Thursday, June 12, 2014

Photographing the World Rally Car Race in Sardinia, Italy

I just returned from a week long trip to Sardinia, Italy where I was photographing the World Rally Car (WRC) race. I was really looking forward to this trip for two reasons. Firstly, it was on the beautiful island of Sardinia, and I had never been there before, and secondly, because I had never photographed rally cars before, and always love shooting something new.

This blog post is all about the race, and next week's blog post will show you the beauty of the island, with many aerial photos and videos taken with the DJI Phantom II Vision + drone. So let's get to the race.

The first event that I photographed was the ceremonial start, which was located in the southern city of Cagliari. This event started at 9pm, which meant that the lighting was going to be low and the action was going to be fast.


I started shooting the race with my Canon 1DX and Canon 28-300mm lens, but soon realized that this was not going to yield me any good photos. The variable aperture of the long lens meant that I could not get a fast enough shutter speed to capture the cars clearly. I decided that my best shot would be right at the jump, with a wide angle Canon 16-35mm lens. Since the lighting was less than ideal, I cranked up the ISO to 5000 and I put on my flash and set it for high speed sync. (Photographer's note - High speed synch allows you to use your flash at shutter speeds faster than 1/200 sec without over exposing your photo or having your shutter appear in the image.)

Even pushing the ISO as high as 10,000 and using the flash, there were not many good photo opportunities at this event. More than eight hours of driving, getting us back to the hotel in Alghero at 1am, and this was one of the few photos that I considered a "keeper".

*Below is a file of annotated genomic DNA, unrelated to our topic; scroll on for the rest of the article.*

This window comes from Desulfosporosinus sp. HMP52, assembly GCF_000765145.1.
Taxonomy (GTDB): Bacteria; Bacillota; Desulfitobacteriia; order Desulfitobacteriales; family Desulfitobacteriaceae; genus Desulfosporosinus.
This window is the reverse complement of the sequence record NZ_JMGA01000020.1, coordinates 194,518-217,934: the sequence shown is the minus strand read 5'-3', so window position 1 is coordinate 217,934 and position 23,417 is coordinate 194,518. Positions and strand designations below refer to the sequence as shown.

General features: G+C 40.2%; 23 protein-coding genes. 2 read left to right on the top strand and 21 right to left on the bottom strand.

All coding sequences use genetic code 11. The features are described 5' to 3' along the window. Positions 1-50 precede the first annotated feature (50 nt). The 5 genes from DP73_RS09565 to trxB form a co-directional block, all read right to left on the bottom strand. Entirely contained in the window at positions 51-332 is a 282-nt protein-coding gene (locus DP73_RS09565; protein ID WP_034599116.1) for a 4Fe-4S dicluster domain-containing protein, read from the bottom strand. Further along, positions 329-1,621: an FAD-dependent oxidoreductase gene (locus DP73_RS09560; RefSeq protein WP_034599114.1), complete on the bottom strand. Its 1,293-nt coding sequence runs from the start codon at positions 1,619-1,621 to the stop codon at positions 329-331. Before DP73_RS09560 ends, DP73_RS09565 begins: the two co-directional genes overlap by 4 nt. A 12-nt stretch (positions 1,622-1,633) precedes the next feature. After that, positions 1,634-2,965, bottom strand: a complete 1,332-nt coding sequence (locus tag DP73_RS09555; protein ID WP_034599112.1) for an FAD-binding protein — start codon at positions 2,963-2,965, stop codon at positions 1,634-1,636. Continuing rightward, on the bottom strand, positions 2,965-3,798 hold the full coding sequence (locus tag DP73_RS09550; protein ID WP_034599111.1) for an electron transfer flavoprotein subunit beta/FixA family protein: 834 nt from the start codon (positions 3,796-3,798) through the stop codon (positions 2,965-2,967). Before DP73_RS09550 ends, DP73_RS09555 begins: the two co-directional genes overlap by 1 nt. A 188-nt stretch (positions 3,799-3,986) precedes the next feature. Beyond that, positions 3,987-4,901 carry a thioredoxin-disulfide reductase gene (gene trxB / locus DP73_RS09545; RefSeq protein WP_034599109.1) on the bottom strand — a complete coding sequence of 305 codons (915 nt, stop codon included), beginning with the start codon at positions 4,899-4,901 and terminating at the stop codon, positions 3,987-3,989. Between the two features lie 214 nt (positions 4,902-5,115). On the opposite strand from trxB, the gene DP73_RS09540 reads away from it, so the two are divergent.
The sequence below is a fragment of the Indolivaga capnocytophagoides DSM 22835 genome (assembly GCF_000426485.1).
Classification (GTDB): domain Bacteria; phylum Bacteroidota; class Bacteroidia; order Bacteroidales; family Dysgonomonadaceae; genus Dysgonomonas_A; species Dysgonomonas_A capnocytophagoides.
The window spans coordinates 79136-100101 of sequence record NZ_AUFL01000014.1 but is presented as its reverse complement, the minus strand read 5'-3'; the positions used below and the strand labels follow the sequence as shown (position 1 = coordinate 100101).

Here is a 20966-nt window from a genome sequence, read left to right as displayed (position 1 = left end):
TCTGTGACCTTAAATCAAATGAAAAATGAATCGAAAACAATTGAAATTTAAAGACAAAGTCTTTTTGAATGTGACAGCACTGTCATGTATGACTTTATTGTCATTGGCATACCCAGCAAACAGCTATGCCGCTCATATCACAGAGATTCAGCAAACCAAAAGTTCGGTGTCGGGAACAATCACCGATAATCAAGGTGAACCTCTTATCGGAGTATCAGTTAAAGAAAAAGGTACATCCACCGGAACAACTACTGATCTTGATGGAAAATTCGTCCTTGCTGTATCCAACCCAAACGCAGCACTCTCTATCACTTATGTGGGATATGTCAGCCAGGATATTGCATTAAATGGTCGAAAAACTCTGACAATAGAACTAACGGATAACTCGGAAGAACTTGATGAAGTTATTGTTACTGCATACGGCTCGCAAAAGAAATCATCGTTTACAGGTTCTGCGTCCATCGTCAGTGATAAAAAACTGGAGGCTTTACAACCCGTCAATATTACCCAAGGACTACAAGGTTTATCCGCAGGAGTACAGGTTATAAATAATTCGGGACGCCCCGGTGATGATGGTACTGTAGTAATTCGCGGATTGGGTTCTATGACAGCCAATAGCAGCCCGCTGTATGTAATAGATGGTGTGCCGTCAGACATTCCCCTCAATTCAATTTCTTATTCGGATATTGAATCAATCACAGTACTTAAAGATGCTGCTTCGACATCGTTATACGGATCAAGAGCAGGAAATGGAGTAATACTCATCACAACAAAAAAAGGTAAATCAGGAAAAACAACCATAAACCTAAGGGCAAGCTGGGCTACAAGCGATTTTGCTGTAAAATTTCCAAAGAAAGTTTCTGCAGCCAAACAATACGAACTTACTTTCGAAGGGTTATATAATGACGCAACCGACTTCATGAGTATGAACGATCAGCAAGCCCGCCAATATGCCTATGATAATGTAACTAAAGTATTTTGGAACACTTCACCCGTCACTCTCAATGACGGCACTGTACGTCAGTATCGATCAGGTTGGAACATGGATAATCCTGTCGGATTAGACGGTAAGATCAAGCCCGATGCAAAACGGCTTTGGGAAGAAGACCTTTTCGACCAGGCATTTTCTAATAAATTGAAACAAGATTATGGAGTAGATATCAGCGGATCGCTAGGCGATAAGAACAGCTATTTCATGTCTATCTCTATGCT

But I knew that the rest of the rally would be during daylight hours, with better conditions for shooting.


The next day we were up early to head out to the second stage of the race. The light was much better and the action was really great, with the drivers pushing the cars hard through every turn.

There were three big challenges to shooting this rally.

1. Since the rally is spread out all over the island, there were many times when we had to drive 3-4 hours to get to our location. This meant that we had many days where we were up at 4:45am and in a car driving for more than 7-8 hours to shoot for one hour.

2. It was really hot, with temperatures often reaching close to 100 degrees F.

3. It was REALLY dusty. As it turns out, the dust on Sardinia is a really fine silt that gets into everything. It is going to take a while to get all this dust out of my cameras, my lenses, and my lungs.


Thankfully, I decided to bring the Canon 28-300mm lens, which was a good choice for this rally. With the this focal range, I could shoot wide at 28mm or zoom to 300mm without having to change lenses. And, in these conditions, the last thing I wanted to do was expose the cameras sensor all the dust in the air.


This is one of the videos that I captured with the DJI Phantom II Vision + drone. You can see how much debris is coming off the back of the cars, and flying into the air.


This photo shows all the dust along the race course, and also shows you how close the fans get to the action. Some of the fans were really crazy, and would get within a body's length from the cars.


This driver lost control of his car and came straight at me as I was shooting. I was not worried since, as I was looking through the camera, I could see him lock up the brakes and gain control of the car. I think he came within 6 feet of me and some other photographers.


Once the leading cars all passed through, I decided to put on my circular polarizing filter (to darken the environment and give me a longer shutter speed) and do a little motion panning. This photo was taken at ISO 100, f/22 at 1/30th of a second.

The next day, we drove way out into the mountains to photograph the cars coming off the big jump. I knew that this would likely yield the best photos of the rally, and I was excited to capture this stage of the race.